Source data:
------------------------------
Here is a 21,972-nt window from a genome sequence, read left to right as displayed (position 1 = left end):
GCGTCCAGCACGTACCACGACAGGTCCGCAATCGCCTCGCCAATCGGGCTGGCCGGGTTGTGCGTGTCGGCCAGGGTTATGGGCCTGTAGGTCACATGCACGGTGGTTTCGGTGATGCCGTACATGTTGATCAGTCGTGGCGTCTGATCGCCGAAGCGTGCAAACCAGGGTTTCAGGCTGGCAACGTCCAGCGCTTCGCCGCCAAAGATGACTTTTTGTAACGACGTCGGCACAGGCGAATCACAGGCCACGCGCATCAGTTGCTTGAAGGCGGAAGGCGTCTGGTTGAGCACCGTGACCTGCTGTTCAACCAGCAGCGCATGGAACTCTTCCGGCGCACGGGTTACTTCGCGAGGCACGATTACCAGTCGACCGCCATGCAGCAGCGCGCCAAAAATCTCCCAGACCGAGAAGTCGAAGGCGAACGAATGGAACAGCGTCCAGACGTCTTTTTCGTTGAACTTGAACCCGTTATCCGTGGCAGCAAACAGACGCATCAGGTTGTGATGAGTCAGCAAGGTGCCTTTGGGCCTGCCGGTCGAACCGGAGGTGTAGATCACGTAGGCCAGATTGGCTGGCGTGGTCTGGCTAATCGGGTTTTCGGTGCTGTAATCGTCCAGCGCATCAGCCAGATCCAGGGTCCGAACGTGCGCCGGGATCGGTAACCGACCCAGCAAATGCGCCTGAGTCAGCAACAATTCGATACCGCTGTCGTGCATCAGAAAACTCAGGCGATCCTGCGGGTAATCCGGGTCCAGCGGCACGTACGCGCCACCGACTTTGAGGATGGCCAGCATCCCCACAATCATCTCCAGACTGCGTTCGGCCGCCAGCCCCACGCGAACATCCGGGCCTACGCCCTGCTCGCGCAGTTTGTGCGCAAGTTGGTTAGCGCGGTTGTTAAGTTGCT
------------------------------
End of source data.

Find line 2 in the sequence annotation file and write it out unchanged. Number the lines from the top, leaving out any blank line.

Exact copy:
GCGTCCAGCACGTACCACGACAGGTCCGCAATCGCCTCGCCAATCGGGCTGGCCGGGTTGTGCGTGTCGGCCAGGGTTATGGGCCTGTAGGTCACATGCACGGTGGTTTCGGTGATGCCGTACATGTTGATCAGTCGTGGCGTCTGATCGCCGAAGCGTGCAAACCAGGGTTTCAGGCTGGCAACGTCCAGCGCTTCGCCGCCAAAGATGACTTTTTGTAACGACGTCGGCACAGGCGAATCACAGGCCACGCGCATCAGTTGCTTGAAGGCGGAAGGCGTCTGGTTGAGCACCGTGACCTGCTGTTCAACCAGCAGCGCATGGAACTCTTCCGGCGCACGGGTTACTTCGCGAGGCACGATTACCAGTCGACCGCCATGCAGCAGCGCGCCAAAAATCTCCCAGACCGAGAAGTCGAAGGCGAACGAATGGAACAGCGTCCAGACGTCTTTTTCGTTGAACTTGAACCCGTTATCCGTGGCAGCAAACAGACGCATCAGGTTGTGATGAGTCAGCAAGGTGCCTTTGGGCCTGCCGGTCGAACCGGAGGTGTAGATCACGTAGGCCAGATTGGCTGGCGTGGTCTGGCTAATCGGGTTTTCGGTGCTGTAATCGTCCAGCGCATCAGCCAGATCCAGGGTCCGAACGTGCGCCGGGATCGGTAACCGACCCAGCAAATGCGCCTGAGTCAGCAACAATTCGATACCGCTGTCGTGCATCAGAAAACTCAGGCGATCCTGCGGGTAATCCGGGTCCAGCGGCACGTACGCGCCACCGACTTTGAGGATGGCCAGCATCCCCACAATCATCTCCAGACTGCGTTCGGCCGCCAGCCCCACGCGAACATCCGGGCCTACGCCCTGCTCGCGCAGTTTGTGCGCAAGTTGGTTAGCGCGGTTGTTAAGTTGCT